Accessible football for all
For Cathy Bayford and Trevor Bright, following West Ham United means far more than just cheering on the team at matches.
The pair – both Accessiblity Season Ticket Holders at London Stadium – play a key role in ensuring that all Hammers supporters with accessibility needs have the opportunity to raise any issues or concerns directly with the Club, thanks to their role as Chairs of the Disability Supporters Advisory Board (DSAB).
The DSAB is the key conduit between accessibility supporters and the West Ham United Board. Three meetings are currently held per season to enable our accessibility supporters to raise and discuss the key issues that matter most with the Vice-Chairman, Board members and senior Club officials, with action points established in order to continue to enhance the matchday experience for all fans.
The mission of the DSAB is ‘to work together to achieve the best services, facilities, and experience for our accessibility supporters’.
In April 2017, the Club wrote by email and sent a letter to all supporters who have registered as accessibility ticket holders inviting them to apply to join the DSAB. The Club received more than 50 applications to join the DSAB, and as representatives on the general Supporter Advisory Board for ambulant and wheelchair using supporters, Cathy and Trevor independently selected a total of 16 members using a range of criteria in order to ensure the most diverse and varied representation of our accessibility supporters.
This included, but was not limited to, ambulant disabled supporters who are visually-impaired, hearing-impaired or have learning difficulties, wheelchair users, those that live locally and further afield, a representative from the Bondholder community, Corporate and General Admission Season Ticket Holders, Claret Members, juniors and senior citizens, and supporters who sit in a range of areas across the stadium.
I’m really quite proud of that and the commitment to enhancing the matchday experience for supporters with accessibility needs
“I married into West Ham!” said Cathy. “My husband Steve began bringing me to games before we got married in 1997. I caught the bug immediately and fell in love with the Club and everything about following West Ham.
“As an ambulant disabled supporter, I was obviously keen to hear what was happening during the move from Upton Park to London Stadium a couple of years ago and, when the Club offered supporters the opportunity to apply to join the Supporter Advisory Board, I thought that rather than just grumbling about what was going on, it would be more productive to get involved.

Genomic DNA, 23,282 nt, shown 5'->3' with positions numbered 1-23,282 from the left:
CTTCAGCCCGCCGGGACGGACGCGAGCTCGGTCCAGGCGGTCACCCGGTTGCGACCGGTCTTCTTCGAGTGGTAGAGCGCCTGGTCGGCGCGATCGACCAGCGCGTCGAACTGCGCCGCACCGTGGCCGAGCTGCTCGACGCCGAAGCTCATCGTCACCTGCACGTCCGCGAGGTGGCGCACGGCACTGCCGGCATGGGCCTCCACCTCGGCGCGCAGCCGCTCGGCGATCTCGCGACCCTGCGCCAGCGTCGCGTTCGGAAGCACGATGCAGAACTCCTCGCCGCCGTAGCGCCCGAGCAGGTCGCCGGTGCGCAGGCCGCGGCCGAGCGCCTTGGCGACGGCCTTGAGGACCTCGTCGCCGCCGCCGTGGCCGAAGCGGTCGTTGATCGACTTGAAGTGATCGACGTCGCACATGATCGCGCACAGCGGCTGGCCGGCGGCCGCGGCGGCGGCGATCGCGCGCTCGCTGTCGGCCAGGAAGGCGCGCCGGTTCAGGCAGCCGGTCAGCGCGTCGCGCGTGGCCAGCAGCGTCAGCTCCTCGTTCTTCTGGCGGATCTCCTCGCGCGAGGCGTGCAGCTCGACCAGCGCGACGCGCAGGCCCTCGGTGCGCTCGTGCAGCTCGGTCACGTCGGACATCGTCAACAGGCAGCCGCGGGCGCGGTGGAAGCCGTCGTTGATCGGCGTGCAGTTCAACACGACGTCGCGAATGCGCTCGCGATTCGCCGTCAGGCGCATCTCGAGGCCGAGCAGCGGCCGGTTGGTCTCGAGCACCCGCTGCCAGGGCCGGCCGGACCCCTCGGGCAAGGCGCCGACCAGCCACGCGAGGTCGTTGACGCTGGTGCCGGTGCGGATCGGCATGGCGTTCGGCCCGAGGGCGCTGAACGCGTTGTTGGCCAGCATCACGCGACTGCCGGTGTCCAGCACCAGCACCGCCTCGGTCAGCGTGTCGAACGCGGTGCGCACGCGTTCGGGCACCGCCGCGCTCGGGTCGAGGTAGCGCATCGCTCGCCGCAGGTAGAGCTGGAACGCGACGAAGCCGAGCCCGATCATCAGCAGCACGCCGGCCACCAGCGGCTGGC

“From there, the idea of a separate board for supporters with accessibility needs came up. We found that our issues and concerns were dominating large parts of the general SAB meetings and so it became quite evident that we needed a separate forum.
“I’m really quite proud of that and the commitment to enhancing the matchday experience for supporters with accessibility needs.
“We are going from strength to strength and continue to make progress, thanks to the open communication that we have enjoyed and the dedication of everyone involved.”
Trevor, who has been a loyal supporter since the 1960s, admits he was encouraged to get involved in order to give fellow disabled fans a better understanding of London Stadium.
“The facilities and access for disabled supporters at London Stadium are fantastic, and far better than most Premier League stadiums that I have visited,” he said.
“What takes time at any new stadium is familiarity and getting used to your surroundings. It’s easy to moan about things you are not aware of, and so I wanted to find out more in order to educate myself and others.
“If one person comes to me and says that their matchday experience has been improved thanks to the support of the DSAB, then that is good enough for me.”
Any disabled or ambulant disabled supporters wishing to find out more about the DSAB can contact Cathy or Trevor by email at email@example.com